How to Fix Sinkholes

Any property can end up having a sinkhole appear somewhere.

Sinkholes happen because the bedrock that is supporting the soil collapses.

This creates a hole that needs to be repaired.

It can happen naturally, but most sinkholes on a property are caused by the rotting stumps that are left behind from cleared trees.

Sometimes debris that has been buried may also cause the issue.

A sinkhole can be very small or it could take up a majority of your backyard. It's an immediate safety hazard which needs to be repaired as quickly as possible.

The first thing you'll need to do is inspect the sinkhole for debris or tree roots that may have caused the issue.

Remove these items as best as you can without getting close to the edge.

You'll Need to Make the Sinkhole Larger

The edges of a sinkhole are generally unstable, so you'll need to stabilize the area before continuing.

Working your way around the sinkhole, shovel the outer edges away.

You'll want to keep shoveling around the edges until you have solid sod beneath your feet.

Now you're ready to begin filling in the sinkhole.

Use a few inches of soil to create your initial new foundation.

Once the soil is in place, you'll want to tamp the dirt into place.

A sledgehammer can work in a pinch, but tamping tools can be found at most hardware stores and this will provide a better result.

Now you just need to repeat this process over and over again.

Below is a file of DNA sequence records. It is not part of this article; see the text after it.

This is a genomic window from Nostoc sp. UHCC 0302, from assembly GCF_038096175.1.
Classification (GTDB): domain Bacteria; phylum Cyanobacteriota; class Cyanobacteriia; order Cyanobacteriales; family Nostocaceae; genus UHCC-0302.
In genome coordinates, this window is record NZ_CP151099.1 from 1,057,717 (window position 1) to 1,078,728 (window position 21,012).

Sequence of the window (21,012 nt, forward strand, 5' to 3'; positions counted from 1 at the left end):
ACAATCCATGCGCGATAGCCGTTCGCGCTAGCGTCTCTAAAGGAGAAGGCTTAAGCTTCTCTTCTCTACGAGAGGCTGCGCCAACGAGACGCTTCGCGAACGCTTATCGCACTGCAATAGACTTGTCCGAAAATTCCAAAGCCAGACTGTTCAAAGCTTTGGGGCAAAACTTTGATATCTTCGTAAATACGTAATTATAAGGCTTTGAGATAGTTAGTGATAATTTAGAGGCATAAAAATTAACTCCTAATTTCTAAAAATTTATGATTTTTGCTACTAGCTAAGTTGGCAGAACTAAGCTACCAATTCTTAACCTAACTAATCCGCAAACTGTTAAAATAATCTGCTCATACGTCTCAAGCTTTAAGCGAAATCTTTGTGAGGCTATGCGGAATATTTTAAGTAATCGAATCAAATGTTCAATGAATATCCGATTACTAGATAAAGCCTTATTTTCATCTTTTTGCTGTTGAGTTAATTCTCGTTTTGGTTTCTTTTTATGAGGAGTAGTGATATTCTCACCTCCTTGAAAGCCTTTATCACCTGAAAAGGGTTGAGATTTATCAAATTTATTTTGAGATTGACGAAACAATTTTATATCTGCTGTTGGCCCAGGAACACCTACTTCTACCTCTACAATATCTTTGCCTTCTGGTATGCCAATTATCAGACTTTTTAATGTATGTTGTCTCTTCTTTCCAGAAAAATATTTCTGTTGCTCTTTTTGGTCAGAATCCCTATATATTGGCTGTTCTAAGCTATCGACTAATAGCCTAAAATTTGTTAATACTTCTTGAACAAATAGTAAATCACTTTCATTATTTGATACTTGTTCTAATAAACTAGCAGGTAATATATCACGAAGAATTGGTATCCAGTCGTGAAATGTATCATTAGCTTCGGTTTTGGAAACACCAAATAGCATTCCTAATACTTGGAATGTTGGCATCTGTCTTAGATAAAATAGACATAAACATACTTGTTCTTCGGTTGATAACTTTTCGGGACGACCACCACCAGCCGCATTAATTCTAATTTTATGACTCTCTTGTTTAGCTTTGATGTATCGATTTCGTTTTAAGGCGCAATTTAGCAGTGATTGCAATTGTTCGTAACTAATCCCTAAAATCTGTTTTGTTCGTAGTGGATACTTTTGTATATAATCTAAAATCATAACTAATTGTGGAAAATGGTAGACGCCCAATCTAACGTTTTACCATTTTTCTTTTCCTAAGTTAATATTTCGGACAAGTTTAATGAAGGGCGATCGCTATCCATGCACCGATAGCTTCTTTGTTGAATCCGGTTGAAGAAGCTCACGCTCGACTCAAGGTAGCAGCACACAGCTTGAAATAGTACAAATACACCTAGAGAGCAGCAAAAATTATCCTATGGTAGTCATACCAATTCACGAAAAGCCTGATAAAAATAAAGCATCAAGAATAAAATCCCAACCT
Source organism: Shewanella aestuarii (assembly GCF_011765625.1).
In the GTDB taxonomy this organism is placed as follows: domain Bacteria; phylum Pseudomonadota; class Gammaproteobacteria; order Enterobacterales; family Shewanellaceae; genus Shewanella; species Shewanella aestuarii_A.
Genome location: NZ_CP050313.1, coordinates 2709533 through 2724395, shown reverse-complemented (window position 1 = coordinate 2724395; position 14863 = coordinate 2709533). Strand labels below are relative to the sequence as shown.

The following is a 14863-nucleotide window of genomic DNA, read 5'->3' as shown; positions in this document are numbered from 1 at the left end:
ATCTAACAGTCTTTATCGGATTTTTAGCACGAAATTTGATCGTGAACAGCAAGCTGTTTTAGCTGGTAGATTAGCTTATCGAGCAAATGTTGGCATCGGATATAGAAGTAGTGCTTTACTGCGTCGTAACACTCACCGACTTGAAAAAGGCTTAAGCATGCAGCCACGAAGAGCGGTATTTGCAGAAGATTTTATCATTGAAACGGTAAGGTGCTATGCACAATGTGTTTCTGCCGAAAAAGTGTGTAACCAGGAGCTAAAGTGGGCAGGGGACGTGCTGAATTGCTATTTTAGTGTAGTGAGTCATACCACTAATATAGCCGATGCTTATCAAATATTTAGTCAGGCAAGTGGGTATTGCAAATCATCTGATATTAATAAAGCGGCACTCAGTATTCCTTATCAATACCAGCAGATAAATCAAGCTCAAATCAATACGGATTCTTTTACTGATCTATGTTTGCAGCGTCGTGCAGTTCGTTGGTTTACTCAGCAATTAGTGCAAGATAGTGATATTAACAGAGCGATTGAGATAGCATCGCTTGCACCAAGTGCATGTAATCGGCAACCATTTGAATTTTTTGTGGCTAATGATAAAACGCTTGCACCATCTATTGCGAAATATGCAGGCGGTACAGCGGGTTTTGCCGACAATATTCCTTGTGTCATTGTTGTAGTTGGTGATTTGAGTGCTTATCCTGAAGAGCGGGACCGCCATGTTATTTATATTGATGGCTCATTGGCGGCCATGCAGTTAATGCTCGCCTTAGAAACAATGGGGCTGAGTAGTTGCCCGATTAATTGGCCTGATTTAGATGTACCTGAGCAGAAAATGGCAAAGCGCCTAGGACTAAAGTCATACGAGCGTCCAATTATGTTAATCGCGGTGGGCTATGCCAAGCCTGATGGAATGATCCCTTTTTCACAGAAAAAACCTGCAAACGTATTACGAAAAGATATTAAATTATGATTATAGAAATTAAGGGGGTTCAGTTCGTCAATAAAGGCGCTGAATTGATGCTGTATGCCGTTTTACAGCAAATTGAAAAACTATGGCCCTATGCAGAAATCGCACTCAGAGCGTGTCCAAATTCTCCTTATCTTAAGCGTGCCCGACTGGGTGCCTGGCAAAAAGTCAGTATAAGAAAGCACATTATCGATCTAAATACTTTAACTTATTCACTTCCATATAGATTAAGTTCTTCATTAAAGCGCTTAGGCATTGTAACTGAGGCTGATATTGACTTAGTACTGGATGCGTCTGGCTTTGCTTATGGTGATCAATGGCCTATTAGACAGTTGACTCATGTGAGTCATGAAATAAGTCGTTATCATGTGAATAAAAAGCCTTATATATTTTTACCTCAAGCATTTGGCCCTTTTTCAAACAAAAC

Place about 6 inches of soil down at a time and then tamp it down so that it is firmly packed.

Some may want to use pebbles, rocks, or sand for this process, but these do not create the same levels of stability that firmly packed soil can for the sinkhole area.

Continue tamping dirt down until your sinkhole is once again level with your backyard.

Fill the Sinkhole With Water When You've Finished

To create a safe repair, you need the soil that you've packed into the sinkhole to be as firm as possible.

This means you'll need to water the soil that you've filled in and tamped down as thoroughly as possible.

The water will settle the dirt and let you know if you need to add more dirt.

Wait 48-72 hours and then check your repair.

If you need to add more soil, then do so and pack it down with your tamper.

You may need to repeat this process several times over the course of the next month.

You need the soil to completely settle so that the area is safe and the hole remains filled in.

Every time you add soil and tamp it down, you'll need to water it thoroughly and wait up to 3 days for it to properly settle.

If the sinkhole is threatening the foundation of your home, however, it is better to rope off the area and contact your home owner's insurance contact.

Sometimes sinkholes can only be stabilized by a geologist or other professional.

Most importantly, when the sinkhole is repaired, planting sod is your only safe option.

Trees or shrubbery can fall if the ground becomes unstable once again and this can cause even more damage to your property.

Posted on Oct 26, 2014


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